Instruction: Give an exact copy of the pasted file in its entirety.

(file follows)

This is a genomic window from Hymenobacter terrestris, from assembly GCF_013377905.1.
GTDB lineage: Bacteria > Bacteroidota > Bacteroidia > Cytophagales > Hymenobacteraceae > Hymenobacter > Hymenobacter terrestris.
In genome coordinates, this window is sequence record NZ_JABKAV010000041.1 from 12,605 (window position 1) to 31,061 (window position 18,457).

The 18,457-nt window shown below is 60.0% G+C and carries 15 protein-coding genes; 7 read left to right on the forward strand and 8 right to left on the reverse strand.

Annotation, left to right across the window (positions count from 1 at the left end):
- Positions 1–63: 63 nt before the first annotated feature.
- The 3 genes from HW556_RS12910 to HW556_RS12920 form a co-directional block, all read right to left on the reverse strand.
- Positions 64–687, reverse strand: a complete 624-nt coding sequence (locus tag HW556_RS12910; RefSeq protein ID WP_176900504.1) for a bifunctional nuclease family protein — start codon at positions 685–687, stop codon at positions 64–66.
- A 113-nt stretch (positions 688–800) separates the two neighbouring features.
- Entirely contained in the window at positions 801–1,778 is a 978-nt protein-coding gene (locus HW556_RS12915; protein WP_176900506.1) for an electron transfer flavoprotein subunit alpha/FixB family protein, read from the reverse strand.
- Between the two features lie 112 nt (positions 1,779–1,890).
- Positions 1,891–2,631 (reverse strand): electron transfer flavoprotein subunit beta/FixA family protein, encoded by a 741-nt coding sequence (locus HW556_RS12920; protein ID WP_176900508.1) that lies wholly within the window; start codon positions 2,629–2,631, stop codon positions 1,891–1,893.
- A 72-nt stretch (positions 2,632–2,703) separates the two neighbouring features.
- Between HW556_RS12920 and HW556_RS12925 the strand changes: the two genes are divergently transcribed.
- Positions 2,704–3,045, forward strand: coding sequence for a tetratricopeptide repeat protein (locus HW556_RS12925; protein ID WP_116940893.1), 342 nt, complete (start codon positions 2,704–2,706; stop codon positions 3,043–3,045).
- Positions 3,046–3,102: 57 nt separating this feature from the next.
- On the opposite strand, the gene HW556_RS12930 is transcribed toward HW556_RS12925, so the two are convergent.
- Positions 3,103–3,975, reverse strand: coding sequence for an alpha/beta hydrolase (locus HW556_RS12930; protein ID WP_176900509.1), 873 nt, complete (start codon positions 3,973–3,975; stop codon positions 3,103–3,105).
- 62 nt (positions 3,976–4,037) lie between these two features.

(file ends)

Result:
This is a genomic window from Hymenobacter terrestris, from assembly GCF_013377905.1.
GTDB lineage: Bacteria > Bacteroidota > Bacteroidia > Cytophagales > Hymenobacteraceae > Hymenobacter > Hymenobacter terrestris.
In genome coordinates, this window is sequence record NZ_JABKAV010000041.1 from 12,605 (window position 1) to 31,061 (window position 18,457).

The 18,457-nt window shown below is 60.0% G+C and carries 15 protein-coding genes; 7 read left to right on the forward strand and 8 right to left on the reverse strand.

Annotation, left to right across the window (positions count from 1 at the left end):
- Positions 1–63: 63 nt before the first annotated feature.
- The 3 genes from HW556_RS12910 to HW556_RS12920 form a co-directional block, all read right to left on the reverse strand.
- Positions 64–687, reverse strand: a complete 624-nt coding sequence (locus tag HW556_RS12910; RefSeq protein ID WP_176900504.1) for a bifunctional nuclease family protein — start codon at positions 685–687, stop codon at positions 64–66.
- A 113-nt stretch (positions 688–800) separates the two neighbouring features.
- Entirely contained in the window at positions 801–1,778 is a 978-nt protein-coding gene (locus HW556_RS12915; protein WP_176900506.1) for an electron transfer flavoprotein subunit alpha/FixB family protein, read from the reverse strand.
- Between the two features lie 112 nt (positions 1,779–1,890).
- Positions 1,891–2,631 (reverse strand): electron transfer flavoprotein subunit beta/FixA family protein, encoded by a 741-nt coding sequence (locus HW556_RS12920; protein ID WP_176900508.1) that lies wholly within the window; start codon positions 2,629–2,631, stop codon positions 1,891–1,893.
- A 72-nt stretch (positions 2,632–2,703) separates the two neighbouring features.
- Between HW556_RS12920 and HW556_RS12925 the strand changes: the two genes are divergently transcribed.
- Positions 2,704–3,045, forward strand: coding sequence for a tetratricopeptide repeat protein (locus HW556_RS12925; protein ID WP_116940893.1), 342 nt, complete (start codon positions 2,704–2,706; stop codon positions 3,043–3,045).
- Positions 3,046–3,102: 57 nt separating this feature from the next.
- On the opposite strand, the gene HW556_RS12930 is transcribed toward HW556_RS12925, so the two are convergent.
- Positions 3,103–3,975, reverse strand: coding sequence for an alpha/beta hydrolase (locus HW556_RS12930; protein ID WP_176900509.1), 873 nt, complete (start codon positions 3,973–3,975; stop codon positions 3,103–3,105).
- 62 nt (positions 3,976–4,037) lie between these two features.